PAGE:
A self-powered medical device composed of paper provides untrained users with sensitive diagnostics at point-of-care in remote regions. Powered by the user’s touch, the device performs electrochemical analyses of blood to detect diseases and also generates color-coded test results.

The inexpensive portable lab—or self-powered, paper-based electrochemical device (SPED)—was engineered at Purdue University (Lafayette, Ind.) for application in low resource settings.

This paper-based diagnostic device detects biomarkers and identifies diseases by performing electrochemical analyses, and the assays change color to indicate specific test results.  (Purdue University photo/Aniket Pal)This paper-based diagnostic device detects biomarkers and identifies diseases by performing electrochemical analyses, and the assays change color to indicate specific test results. (Purdue University photo/Aniket Pal)The top layer of the SPED is fabricated using cellulose paper with patterned hydrophobic domains that delineate hydrophilic, wicking-based microfluidic channels for accurate colorimetric assays. The bottom layer is a triboelectric generator (TEG) fabricated on hydrophobic paper and capable of harvesting electric energy from the user's touch. An inexpensive and rechargeable handheld potentiostat interfaced with the SPED enables accurate quantitative electrochemical detection of glucose, uric acid and l-lactate, parameters relevant to liver and kidney function, malnutrition, and anemia. The battery powering the potentiostat can be recharged using the TEG.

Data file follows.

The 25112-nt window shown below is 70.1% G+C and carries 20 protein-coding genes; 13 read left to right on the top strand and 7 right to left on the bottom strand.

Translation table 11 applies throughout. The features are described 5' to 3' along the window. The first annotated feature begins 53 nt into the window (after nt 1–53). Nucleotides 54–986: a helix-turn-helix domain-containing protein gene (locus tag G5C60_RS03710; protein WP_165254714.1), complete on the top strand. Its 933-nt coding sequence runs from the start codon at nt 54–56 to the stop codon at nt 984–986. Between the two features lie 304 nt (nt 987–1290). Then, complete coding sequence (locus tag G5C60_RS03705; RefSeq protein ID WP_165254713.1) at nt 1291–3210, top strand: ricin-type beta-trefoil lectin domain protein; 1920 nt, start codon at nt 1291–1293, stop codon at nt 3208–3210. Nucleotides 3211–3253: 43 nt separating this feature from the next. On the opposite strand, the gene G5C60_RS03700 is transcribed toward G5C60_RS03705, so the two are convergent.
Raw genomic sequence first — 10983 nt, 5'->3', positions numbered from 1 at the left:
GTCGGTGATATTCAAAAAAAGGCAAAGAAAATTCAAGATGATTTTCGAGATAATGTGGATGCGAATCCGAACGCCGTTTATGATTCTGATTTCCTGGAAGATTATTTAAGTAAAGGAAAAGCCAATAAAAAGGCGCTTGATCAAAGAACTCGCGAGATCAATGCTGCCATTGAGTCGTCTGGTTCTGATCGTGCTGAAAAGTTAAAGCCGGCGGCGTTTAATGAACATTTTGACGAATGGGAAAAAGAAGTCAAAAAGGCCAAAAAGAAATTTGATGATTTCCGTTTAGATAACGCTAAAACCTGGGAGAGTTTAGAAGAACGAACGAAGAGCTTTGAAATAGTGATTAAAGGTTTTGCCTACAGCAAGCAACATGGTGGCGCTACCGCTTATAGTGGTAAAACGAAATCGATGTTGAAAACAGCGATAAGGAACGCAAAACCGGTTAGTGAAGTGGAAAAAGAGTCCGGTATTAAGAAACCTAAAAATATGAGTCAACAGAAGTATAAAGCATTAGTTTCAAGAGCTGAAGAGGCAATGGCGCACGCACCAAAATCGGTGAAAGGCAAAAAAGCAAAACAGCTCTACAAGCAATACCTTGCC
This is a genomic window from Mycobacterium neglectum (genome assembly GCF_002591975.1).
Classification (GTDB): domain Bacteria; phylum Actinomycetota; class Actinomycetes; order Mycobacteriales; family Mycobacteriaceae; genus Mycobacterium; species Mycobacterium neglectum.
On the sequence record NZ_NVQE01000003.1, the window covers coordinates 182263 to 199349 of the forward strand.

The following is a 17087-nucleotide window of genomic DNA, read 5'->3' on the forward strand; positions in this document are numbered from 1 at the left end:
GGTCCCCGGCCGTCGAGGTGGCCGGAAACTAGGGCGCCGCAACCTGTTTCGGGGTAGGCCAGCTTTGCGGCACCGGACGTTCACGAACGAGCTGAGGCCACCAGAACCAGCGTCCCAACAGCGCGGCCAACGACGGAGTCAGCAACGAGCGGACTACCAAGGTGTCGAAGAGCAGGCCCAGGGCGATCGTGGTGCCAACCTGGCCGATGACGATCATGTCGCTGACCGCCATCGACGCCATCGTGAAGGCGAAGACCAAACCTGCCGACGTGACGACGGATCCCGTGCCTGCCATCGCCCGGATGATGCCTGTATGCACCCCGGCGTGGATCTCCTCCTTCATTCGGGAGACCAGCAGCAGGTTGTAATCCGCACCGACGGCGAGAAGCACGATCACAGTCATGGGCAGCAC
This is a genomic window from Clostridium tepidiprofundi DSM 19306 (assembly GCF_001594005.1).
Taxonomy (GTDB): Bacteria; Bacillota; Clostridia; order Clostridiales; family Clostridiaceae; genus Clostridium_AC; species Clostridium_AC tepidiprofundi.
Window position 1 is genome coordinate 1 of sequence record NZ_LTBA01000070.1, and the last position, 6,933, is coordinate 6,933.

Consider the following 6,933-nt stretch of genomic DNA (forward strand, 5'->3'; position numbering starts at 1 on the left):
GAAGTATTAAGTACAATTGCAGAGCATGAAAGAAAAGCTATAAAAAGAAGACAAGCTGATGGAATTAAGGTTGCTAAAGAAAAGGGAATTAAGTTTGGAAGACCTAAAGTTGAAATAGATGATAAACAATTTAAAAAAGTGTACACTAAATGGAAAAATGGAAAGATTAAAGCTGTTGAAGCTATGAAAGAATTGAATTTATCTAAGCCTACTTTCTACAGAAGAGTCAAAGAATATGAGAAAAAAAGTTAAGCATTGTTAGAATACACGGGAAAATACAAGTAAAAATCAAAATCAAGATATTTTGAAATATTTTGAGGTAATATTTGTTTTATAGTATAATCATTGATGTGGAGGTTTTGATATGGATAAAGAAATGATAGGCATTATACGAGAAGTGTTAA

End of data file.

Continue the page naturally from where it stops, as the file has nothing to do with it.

A machine-vision diagnostic application automatically identifies and quantifies each of the colorimetric tests from a digital image of the SPED in order to provide fast diagnostic results to the user and to facilitate remote expert consultation.

These devices are compatible with mass-printing technologies, such as roll-to-roll printing or spray deposition. The SPEDS can also be used to power other electronic devices to support telemedicine applications in remote areas.

The researchers plan to expand functionality by incorporating several additional layers for more complex assays to detect diseases such as dengue fever, yellow fever, malaria, HIV and hepatitis.

To contact the author of this article, email shimmelstein@globalspec.com